Stability & Control

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Static Longitudinal Stability:

Two key factors which determine the aerodynamic center of a wing are the geometry of the planform and the aerodynamic center of the airfoil. Since the Storm Shadow has been designed without traditional tail control surfaces, the ability to control the aerodynamic center is limited to these fundamamental characteristics of wing design.

The selection of a proper airfoil is discussed here. As also discussed in the aerodynamics section, the geometry of the planform was largely determined by the sweep angle and distance between engines. After careful consideration of the aerodynamic, configurational, and stability effects of these parameters, a sweep angle of 55 and an engine spacing of 54 in were selected. These values and the airfoil aerodynamic center locate the aerodynamic center of the entire aircraft 8.3 ft behind the aircraft nose.

To be stable, the center of gravity (CG) must be at or forward of this location at all times. Though not easy to accomplish, the Storm Shadow is stable in all configurations except takeoff. Because of this, a fly-by-wire flight control system with a computer controlled feedback loop has been implemented.

Control Surfaces:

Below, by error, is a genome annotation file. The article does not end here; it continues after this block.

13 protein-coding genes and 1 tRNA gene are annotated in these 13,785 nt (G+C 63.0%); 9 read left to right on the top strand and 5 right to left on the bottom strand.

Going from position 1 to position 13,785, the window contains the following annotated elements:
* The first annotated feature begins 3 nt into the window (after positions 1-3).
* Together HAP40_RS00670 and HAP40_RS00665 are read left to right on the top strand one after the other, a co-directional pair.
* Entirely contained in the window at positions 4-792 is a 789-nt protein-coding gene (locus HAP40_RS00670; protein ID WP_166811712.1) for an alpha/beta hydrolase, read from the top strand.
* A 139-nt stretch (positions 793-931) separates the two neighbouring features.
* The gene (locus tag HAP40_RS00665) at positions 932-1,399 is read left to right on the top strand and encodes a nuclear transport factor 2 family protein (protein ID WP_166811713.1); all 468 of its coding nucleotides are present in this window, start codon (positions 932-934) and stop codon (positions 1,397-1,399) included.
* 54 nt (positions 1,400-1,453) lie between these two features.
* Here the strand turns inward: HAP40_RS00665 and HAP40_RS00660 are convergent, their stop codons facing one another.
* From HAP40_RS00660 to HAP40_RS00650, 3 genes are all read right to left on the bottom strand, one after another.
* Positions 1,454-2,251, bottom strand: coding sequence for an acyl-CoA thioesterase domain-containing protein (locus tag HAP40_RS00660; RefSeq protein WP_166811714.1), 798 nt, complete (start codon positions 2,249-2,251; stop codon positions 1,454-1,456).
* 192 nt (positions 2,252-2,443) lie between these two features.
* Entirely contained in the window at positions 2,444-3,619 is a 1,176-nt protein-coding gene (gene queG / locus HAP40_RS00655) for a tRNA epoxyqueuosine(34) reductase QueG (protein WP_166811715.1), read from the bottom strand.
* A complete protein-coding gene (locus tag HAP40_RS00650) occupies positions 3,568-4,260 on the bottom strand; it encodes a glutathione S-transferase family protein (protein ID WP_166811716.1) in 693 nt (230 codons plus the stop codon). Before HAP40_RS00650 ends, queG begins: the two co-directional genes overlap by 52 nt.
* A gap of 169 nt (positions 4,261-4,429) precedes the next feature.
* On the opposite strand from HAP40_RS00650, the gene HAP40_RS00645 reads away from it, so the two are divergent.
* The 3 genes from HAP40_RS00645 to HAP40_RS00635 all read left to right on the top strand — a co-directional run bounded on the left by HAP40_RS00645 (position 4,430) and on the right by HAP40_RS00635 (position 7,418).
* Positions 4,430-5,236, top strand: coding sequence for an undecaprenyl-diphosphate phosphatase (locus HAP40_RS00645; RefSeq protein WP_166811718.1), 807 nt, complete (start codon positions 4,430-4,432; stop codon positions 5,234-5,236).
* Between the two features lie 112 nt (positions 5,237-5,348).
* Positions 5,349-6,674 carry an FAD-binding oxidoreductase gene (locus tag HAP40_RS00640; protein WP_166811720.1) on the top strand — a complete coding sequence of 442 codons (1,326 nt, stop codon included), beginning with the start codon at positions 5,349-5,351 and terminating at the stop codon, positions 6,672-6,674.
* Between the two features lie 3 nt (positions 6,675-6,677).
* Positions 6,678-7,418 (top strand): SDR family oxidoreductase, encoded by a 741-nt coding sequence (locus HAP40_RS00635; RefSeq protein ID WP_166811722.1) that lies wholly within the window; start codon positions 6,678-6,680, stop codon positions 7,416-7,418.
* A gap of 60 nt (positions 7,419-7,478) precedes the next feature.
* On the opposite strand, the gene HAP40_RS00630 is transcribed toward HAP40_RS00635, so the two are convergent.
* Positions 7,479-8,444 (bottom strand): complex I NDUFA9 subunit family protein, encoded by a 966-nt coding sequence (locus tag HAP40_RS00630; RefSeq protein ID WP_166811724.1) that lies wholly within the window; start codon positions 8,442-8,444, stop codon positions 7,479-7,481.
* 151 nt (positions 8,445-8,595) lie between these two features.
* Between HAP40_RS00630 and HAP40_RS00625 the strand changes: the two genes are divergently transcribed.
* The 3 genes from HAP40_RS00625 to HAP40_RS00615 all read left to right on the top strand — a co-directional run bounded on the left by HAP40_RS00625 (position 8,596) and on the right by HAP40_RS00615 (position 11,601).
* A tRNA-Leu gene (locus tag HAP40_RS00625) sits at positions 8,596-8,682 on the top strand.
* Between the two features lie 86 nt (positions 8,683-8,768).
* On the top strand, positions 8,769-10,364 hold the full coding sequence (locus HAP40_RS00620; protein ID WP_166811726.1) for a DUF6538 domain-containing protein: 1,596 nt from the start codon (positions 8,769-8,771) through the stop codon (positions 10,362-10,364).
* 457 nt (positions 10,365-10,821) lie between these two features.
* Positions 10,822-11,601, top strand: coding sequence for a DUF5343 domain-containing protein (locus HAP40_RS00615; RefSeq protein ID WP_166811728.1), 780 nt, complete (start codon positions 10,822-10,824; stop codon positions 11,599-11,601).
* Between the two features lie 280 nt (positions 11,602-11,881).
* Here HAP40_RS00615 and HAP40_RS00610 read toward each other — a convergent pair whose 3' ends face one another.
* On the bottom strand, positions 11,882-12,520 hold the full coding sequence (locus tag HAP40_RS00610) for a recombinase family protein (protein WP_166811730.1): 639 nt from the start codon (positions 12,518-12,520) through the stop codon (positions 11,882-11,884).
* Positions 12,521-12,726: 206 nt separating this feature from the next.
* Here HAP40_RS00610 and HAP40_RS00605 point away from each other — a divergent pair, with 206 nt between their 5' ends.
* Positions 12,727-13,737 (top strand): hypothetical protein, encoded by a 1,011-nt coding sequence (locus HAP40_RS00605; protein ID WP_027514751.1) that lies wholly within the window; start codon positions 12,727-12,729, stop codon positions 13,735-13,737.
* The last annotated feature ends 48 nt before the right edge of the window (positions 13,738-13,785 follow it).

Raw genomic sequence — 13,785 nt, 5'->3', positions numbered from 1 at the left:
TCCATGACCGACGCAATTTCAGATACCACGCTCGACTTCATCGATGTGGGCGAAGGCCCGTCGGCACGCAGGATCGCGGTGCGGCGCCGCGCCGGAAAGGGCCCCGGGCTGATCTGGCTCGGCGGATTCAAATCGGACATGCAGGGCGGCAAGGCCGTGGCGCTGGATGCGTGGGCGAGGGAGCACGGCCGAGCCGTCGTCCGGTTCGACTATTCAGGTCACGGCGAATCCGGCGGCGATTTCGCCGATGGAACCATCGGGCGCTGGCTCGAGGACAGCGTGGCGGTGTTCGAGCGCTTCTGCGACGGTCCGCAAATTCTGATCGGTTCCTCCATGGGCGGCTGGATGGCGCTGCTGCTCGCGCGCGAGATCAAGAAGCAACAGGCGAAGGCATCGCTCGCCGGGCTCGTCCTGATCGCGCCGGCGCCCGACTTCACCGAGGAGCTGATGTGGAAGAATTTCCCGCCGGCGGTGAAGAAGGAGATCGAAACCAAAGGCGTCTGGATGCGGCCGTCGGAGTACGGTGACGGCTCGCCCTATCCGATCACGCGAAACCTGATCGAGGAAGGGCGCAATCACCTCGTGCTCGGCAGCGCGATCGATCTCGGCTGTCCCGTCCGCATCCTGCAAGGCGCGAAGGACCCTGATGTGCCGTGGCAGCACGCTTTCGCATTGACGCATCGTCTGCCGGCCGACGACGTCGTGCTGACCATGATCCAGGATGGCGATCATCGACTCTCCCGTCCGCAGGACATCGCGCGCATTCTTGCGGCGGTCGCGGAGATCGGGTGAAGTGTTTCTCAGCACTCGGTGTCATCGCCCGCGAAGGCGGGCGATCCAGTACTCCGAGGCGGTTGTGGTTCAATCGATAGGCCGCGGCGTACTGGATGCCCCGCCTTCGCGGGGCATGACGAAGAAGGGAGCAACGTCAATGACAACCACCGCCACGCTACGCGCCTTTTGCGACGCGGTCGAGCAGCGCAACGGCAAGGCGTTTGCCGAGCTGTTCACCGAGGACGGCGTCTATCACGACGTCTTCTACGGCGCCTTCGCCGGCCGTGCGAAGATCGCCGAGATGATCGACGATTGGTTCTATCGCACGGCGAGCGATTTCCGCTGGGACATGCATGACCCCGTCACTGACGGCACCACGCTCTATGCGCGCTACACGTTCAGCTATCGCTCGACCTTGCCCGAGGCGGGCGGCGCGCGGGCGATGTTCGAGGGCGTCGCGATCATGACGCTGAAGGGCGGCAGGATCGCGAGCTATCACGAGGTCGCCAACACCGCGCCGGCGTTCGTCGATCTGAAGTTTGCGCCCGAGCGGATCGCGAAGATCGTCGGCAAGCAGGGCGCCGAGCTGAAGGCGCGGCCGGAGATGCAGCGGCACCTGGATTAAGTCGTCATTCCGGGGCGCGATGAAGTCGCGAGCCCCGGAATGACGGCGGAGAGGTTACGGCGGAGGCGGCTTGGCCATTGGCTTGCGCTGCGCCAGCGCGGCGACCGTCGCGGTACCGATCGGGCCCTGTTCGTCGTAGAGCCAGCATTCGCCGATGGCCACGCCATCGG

Pitch, or longitudinal, control is typically provided by elevators on a horizontal control surface. Since the Storm Shadow lacks a horizontal tail, both trailing edge flaps and thrust vectoring nozzles are provided to achieve pitch control. The flaps are sized as 20% of the outboard wing chord yielding a flap effectiveness of -0.00505 change in lift coefficient (CL) per degree of deflection.

Using the flap effectiveness and the drag polars, the flap deflections needed to maintain steady flight at various CL values were claculated. These trim curves, shown below, can be compared to the same deflections needed if thrust vectoring were used to trim the aircraft.

Flap deflection to trim
Flap deflection to trim

Thrust vector angle to trim
Thrust vector angle to trim

Since the thrust vectoring is more effective at high CL values, the nozzles would likely be used during takeoff and landing when the flaps would be needed to increase lift.

Yaw control in needed to turn the aircraft, and to maintain straight flight in a crosswind or when one engine is inoperative (OEI). This control is provided by a rudder in a traditional vertical tail assembly. Since the Storm Shadow does not have a vertical tail, a different method had to be found. Inspired by the B-2 stealth bomber, a drag rudder arrangement was selected. Further strengthening this decision are a series of NASA wind tunnel experiments on an aero-diamond wing planform showing that drag rudders are more effective than a typical fin and rudder combination. The rudders may also be used for braking during landing.

Roll control is provided by the outboard flaps which also act as ailerons. Since these flaps have the longest moment arm, they are most effective in producing a roll.

Leading edge flaps are also provided to be used in conjuction with the trailing edge flaps to produce a cambered effect. By adjusting both sets of flaps, the aircraft can be trimmed at any CL while minimizing drag. The leading edge flaps may also be used to alleviate leading edge separation at high angles of attack.

Control surface configuration
Control surface configuration




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